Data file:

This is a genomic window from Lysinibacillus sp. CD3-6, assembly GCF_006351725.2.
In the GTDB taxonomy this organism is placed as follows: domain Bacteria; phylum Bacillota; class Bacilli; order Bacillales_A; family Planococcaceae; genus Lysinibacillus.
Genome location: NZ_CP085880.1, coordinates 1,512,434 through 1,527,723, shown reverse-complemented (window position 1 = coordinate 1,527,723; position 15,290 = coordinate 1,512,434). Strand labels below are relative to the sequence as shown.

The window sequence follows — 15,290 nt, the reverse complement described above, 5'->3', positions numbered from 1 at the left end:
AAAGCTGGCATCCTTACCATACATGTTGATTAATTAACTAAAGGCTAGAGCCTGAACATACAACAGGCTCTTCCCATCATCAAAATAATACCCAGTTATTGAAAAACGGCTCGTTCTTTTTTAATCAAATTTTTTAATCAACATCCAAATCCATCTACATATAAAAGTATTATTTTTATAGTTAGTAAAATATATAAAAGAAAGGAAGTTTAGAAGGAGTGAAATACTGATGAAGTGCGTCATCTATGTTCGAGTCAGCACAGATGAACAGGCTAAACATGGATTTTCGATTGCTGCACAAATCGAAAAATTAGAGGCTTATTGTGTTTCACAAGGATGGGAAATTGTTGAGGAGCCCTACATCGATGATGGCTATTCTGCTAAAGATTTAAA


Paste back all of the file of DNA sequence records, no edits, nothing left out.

This is a genomic window from Lysinibacillus sp. CD3-6, assembly GCF_006351725.2.
In the GTDB taxonomy this organism is placed as follows: domain Bacteria; phylum Bacillota; class Bacilli; order Bacillales_A; family Planococcaceae; genus Lysinibacillus.
Genome location: NZ_CP085880.1, coordinates 1,512,434 through 1,527,723, shown reverse-complemented (window position 1 = coordinate 1,527,723; position 15,290 = coordinate 1,512,434). Strand labels below are relative to the sequence as shown.

The window sequence follows — 15,290 nt, the reverse complement described above, 5'->3', positions numbered from 1 at the left end:
AAAGCTGGCATCCTTACCATACATGTTGATTAATTAACTAAAGGCTAGAGCCTGAACATACAACAGGCTCTTCCCATCATCAAAATAATACCCAGTTATTGAAAAACGGCTCGTTCTTTTTTAATCAAATTTTTTAATCAACATCCAAATCCATCTACATATAAAAGTATTATTTTTATAGTTAGTAAAATATATAAAAGAAAGGAAGTTTAGAAGGAGTGAAATACTGATGAAGTGCGTCATCTATGTTCGAGTCAGCACAGATGAACAGGCTAAACATGGATTTTCGATTGCTGCACAAATCGAAAAATTAGAGGCTTATTGTGTTTCACAAGGATGGGAAATTGTTGAGGAGCCCTACATCGATGATGGCTATTCTGCTAAAGATTTAAA